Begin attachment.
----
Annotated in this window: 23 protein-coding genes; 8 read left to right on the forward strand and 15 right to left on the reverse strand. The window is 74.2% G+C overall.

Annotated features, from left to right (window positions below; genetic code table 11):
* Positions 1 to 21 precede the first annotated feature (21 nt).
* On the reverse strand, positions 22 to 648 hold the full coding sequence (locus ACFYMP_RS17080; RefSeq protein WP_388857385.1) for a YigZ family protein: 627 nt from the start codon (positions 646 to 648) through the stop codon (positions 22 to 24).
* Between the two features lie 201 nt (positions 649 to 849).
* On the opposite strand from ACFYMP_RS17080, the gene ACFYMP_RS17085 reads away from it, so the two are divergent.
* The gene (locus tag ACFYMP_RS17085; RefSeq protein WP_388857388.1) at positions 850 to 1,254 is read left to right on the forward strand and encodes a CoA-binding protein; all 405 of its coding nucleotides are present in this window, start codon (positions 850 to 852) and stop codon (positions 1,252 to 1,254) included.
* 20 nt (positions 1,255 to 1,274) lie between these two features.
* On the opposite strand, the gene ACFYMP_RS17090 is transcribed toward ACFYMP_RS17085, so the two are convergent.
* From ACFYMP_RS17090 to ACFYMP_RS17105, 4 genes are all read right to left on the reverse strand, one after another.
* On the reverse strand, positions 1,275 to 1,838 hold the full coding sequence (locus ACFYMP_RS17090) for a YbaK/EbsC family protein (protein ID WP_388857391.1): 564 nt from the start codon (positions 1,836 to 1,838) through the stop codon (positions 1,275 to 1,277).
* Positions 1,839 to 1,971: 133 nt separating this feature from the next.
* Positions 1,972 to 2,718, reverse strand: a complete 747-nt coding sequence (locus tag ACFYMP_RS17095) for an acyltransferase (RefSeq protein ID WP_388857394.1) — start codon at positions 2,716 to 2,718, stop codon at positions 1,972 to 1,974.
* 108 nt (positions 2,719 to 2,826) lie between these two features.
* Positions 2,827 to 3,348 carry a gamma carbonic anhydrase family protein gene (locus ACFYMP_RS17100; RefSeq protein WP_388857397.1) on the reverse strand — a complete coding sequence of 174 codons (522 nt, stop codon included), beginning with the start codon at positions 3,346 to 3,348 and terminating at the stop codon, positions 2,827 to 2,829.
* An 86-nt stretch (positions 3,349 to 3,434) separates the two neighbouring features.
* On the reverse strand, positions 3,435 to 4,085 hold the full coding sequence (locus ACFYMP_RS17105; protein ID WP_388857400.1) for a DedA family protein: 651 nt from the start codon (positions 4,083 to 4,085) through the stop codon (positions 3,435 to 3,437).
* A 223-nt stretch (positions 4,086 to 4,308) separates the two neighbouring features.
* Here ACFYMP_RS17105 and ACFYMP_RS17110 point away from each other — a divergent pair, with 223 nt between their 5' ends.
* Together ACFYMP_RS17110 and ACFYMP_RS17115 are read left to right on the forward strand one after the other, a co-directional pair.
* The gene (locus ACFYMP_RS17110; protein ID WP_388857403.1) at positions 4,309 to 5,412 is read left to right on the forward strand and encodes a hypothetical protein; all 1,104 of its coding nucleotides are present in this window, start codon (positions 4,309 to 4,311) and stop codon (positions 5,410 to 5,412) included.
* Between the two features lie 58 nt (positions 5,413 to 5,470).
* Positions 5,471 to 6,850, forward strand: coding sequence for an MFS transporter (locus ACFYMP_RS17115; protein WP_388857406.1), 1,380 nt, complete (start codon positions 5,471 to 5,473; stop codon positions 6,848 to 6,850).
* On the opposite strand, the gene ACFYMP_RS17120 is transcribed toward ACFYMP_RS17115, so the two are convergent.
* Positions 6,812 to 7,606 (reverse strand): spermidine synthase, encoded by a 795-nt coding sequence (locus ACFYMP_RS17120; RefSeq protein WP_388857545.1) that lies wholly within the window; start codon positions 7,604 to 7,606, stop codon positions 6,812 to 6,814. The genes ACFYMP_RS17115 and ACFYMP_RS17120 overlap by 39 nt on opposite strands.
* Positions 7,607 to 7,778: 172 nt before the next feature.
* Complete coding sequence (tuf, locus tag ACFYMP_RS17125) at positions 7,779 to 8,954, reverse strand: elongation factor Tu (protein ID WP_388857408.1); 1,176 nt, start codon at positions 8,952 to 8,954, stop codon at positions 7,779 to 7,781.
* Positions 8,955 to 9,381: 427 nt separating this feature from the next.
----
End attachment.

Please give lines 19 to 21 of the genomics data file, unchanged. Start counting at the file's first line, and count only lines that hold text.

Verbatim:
* Here ACFYMP_RS17105 and ACFYMP_RS17110 point away from each other — a divergent pair, with 223 nt between their 5' ends.
* Together ACFYMP_RS17110 and ACFYMP_RS17115 are read left to right on the forward strand one after the other, a co-directional pair.
* The gene (locus ACFYMP_RS17110; protein ID WP_388857403.1) at positions 4,309 to 5,412 is read left to right on the forward strand and encodes a hypothetical protein; all 1,104 of its coding nucleotides are present in this window, start codon (positions 4,309 to 4,311) and stop codon (positions 5,410 to 5,412) included.